Ed Sheeran is horrible. It's not because I'm old. It's not because I miss Andy Williams. It's because Ed Sheeran is horrible. And so is Katy Perry. And if you're going to watch and complain about the Grammy Awards in the year 2017, then you only have yourself to blame.
I watched the Grammy Awards.
If you can guiltlessly mock "The Lamb Lies Down On Broadway" by Genesis or roll your eyes at "Shout It Out Loud" by Kiss, and yet give a rousing, standing O of respect to Beyonce and her bizarre, music-less, seven minutes that even Golan-Globus would have left on the cutting room floor, something is definitely rotten in Denmark.
And speaking of rotten in Denmark, here's Lukas Graham's Grammy nominated song.
Once I was seven years old, my mama told me,
"Go make yourself some friends or you'll be lonely."
Once I was seven years old
It was a big big world, but we thought we were bigger
Pushing each other to the limits, we were learning quicker
By eleven smoking herb and drinking burning liquor
Never rich so we were out to make that steady figure
Once I was eleven years old, my daddy told me,
"Go get yourself a wife or you'll be lonely."
Once I was eleven years old
I always had that dream, like my daddy before me
So I started writing songs, I started writing stories
Something about that glory just always seemed to bore me
'Cause only those I really love will ever really know me
This was a Grammy nominee for Record Of The Year? Remember "Playground In My Mind" by Clint Holmes? How about Jessie Colter's "I'm Not Lisa?" We hated those songs. "Only Seventeen" is one of those songs. And this is okay now.
I can recall sitting glued to the television for hours when MTV first came on the air, whining about bad videos by Saga while waiting for an Elvis Costello video, or wanting to the throw the remote at the screen when the "Safety Dance" video aired for the 15th time in one day. Today, Men Without Hats seem like Bacharach and David.
It couldn't have been just me who counted no more than three notes in the entire melody of that Katy Perry song? Or any Katy Perry song?
Nothing is right about any of this. Even a small pleasure like David Bowie getting his first Grammy Award is tainted by the fact that he won for Best Rock Performance on a record he recorded with a jazz band. Plus, it was too late. Bowie is dead. Bowie is now the Peter Finch of glam.
As you may or may not know, I have no love for Adele, a perfectly decent, one trick singer who unbeknownst to me, made a "comeback" this year at the age of 27. The drama on stage during her pathetic, funereal take on George Michael's "Fast Love" was somehow embraced as heroic. "I'm sorry. It's live TV," Adele reminded us, as she carelessly tossed off "fucks" and asked to begin again. Live TV can't be easy...unless, you know...you rehearse. (Adele meet Sid Caesar. Sid. Adele.) Her tribute to George Michael was neither moving nor entertaining. It was really more like Adele paying tribute to Adele. It made me squirm.
Megagaca seemed to delight many people on social media. "Finally, something refreshing." I enjoyed it. It was a holy mess, but less of a holy mess than everything else we had been subjected to up to that point. We loved it because it didn't suck. That's the way we treat music in 2017. If we don't absolutely hate it, it's Mozart.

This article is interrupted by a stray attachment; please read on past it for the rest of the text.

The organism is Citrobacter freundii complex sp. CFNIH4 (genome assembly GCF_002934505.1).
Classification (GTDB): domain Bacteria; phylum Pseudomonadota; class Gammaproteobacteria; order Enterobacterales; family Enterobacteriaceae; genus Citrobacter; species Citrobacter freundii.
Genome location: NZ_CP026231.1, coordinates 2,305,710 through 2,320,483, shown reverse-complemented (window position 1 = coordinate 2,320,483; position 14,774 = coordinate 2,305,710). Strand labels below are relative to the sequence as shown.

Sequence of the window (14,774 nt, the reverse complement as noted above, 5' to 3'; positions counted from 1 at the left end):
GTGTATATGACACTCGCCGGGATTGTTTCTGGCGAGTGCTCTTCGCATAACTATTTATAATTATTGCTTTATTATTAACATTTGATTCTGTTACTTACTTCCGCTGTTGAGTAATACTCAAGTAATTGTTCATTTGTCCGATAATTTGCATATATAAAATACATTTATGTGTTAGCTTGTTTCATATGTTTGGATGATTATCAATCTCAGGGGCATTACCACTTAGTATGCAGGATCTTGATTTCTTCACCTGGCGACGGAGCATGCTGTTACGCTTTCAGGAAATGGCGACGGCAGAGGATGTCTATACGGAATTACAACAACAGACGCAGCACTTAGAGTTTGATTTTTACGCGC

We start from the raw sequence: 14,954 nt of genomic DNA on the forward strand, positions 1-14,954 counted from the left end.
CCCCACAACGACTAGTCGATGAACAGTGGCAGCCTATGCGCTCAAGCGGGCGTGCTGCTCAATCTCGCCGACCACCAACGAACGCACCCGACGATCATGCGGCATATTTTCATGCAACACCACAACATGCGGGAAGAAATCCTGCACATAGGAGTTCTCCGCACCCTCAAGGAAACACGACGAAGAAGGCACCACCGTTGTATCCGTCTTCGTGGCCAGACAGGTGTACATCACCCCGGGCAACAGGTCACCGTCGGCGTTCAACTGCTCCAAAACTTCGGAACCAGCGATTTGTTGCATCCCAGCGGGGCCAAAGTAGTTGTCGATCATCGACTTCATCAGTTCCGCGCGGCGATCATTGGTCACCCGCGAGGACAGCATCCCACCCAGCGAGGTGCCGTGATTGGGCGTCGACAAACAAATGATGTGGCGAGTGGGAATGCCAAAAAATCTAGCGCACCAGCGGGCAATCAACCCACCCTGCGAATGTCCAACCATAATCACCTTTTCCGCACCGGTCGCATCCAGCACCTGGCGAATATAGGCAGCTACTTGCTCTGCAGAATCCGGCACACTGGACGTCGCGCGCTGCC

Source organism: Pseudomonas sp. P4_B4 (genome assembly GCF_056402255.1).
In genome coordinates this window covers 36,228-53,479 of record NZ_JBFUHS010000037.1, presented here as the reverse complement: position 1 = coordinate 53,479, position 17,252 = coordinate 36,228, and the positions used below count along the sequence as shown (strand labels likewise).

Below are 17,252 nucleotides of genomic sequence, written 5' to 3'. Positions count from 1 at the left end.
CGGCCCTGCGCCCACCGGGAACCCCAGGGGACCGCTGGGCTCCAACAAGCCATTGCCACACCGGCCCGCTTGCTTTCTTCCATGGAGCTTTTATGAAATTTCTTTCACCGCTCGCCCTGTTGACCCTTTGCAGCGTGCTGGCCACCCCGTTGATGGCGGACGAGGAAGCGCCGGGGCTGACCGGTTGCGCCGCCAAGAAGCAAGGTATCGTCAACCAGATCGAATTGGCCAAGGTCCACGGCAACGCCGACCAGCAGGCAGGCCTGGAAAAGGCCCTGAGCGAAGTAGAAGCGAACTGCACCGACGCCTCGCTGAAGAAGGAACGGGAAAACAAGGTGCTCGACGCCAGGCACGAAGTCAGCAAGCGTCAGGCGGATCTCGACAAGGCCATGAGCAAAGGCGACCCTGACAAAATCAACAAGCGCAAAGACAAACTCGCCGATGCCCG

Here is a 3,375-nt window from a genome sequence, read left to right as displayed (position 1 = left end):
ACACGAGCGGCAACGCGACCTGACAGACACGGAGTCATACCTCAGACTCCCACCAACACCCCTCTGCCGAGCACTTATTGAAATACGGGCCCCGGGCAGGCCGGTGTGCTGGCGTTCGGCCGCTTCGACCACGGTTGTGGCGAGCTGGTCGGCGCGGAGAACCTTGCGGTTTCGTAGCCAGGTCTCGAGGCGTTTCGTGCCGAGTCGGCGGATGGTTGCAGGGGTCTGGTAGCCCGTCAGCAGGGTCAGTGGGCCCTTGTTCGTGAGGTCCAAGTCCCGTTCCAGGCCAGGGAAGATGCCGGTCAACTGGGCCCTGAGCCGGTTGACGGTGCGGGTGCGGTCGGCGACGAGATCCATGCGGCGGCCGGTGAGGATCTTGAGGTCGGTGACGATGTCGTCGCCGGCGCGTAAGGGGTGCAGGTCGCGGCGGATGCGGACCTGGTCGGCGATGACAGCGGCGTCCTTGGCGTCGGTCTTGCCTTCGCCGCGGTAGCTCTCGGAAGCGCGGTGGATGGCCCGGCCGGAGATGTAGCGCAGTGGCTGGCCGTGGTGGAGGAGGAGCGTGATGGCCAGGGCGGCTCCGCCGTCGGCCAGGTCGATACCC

And how about that ill-advised Bee Gees tribute? I read a few comments asking,"Why pay tribute to the horrible disco years?" For one thing, the Bee Gees disco years were far from horrible. The Brothers Gibb reinvented themselves and took on the world with some of the greatest pop singles in the history of music. Plus, it will soon be the 40th anniversary of that reinvention. That explains wanting to pay tribute. It also explains not one song played from "Cucumber Castle." But, I digress. The cast of characters chosen to sing 90 seconds of four songs, while a voice similar to Martha Stewart's casually announced each performer over the music, was mind-bogglingly bad.. Truly, a shambles, that even for the Grammy Awards, was an embarrassment. I imagine Barry Gibb was singing to himself the way we were told to repeat, "It's only a movie" when we went to see "The Last House On The Left."
I realize this ranting is just spitting in the wind, and many times, it can backfire. I fully expect the cards and letters to come in defending Solange, Frank Ocean, Little Big Town, Kelsea Ballerini, Mrs. Manicotti, Queen B, Adele and all the other "kids" who just want to have fun and be heard. We had our chance. Why shouldn't they? Well, of course they should. But at what point do we stop accepting spectacle over substance?
I have this vision of John Hiatt singing "Have A Little Faith In Me" surrounded by 25 male dancers dressed like Darth Vader. Or, Elvis Costello singing "Alison" while swinging from a trapeze. Or, Black Sabbath calling Joni Mitchell up on stage for an ironic cover of "Free Man In Paris." Of course, this is all very silly, except it's what we watch every February on CBS. Only the names have been changed.
Is there no chance at all that this will ever change for the better? Can it be that music will actually get worse as we get older? All of our heroes are dying and I don't see anyone carrying the torches. Some are trying. But too many have no idea whose torches they need to carry. That is the problem. That is our fault.